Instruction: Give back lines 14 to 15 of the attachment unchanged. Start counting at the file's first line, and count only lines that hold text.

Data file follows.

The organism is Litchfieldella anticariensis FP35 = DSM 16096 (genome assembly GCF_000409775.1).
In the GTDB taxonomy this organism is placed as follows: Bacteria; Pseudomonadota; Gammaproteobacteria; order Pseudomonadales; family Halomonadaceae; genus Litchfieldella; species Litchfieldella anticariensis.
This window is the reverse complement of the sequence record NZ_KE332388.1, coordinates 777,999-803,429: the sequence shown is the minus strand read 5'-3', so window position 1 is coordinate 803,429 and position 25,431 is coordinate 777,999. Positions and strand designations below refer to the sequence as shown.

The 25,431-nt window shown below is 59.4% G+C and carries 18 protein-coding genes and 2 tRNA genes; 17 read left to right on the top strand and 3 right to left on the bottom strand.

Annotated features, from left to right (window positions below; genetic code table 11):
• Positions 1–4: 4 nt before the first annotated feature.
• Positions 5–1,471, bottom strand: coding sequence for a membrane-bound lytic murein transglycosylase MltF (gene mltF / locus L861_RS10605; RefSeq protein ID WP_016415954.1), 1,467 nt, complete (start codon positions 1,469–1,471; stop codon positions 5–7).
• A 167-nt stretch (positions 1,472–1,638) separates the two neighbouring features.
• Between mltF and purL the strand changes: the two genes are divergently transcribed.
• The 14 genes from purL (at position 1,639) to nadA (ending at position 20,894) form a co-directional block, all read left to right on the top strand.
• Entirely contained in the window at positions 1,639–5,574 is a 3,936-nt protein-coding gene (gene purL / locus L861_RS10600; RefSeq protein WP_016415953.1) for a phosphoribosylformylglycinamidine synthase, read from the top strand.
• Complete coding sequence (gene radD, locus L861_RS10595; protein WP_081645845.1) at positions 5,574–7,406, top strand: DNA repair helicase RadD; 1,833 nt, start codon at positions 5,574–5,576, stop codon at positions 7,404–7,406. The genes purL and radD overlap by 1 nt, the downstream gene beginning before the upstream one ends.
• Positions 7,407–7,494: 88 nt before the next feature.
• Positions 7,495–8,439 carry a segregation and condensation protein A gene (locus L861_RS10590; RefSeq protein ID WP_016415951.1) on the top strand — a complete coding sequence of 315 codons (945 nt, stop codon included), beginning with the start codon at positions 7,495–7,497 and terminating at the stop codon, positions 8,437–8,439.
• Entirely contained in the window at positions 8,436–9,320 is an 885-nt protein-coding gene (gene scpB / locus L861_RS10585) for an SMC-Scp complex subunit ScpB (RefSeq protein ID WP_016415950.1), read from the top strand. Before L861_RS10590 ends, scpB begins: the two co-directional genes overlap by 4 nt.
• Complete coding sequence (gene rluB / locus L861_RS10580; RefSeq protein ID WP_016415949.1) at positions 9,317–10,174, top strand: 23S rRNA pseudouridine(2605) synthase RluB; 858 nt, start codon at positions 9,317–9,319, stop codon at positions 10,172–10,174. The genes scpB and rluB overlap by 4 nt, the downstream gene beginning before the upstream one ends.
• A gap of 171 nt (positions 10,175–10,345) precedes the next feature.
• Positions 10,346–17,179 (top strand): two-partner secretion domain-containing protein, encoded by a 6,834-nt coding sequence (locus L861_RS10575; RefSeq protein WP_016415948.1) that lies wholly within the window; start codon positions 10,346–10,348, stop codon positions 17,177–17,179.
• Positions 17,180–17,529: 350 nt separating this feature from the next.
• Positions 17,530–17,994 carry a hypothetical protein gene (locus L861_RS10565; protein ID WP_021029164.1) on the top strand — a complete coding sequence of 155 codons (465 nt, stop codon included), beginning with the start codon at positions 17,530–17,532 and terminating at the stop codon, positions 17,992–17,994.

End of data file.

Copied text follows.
• Positions 7,495–8,439 carry a segregation and condensation protein A gene (locus L861_RS10590; RefSeq protein ID WP_016415951.1) on the top strand — a complete coding sequence of 315 codons (945 nt, stop codon included), beginning with the start codon at positions 7,495–7,497 and terminating at the stop codon, positions 8,437–8,439.
• Entirely contained in the window at positions 8,436–9,320 is an 885-nt protein-coding gene (gene scpB / locus L861_RS10585) for an SMC-Scp complex subunit ScpB (RefSeq protein ID WP_016415950.1), read from the top strand. Before L861_RS10590 ends, scpB begins: the two co-directional genes overlap by 4 nt.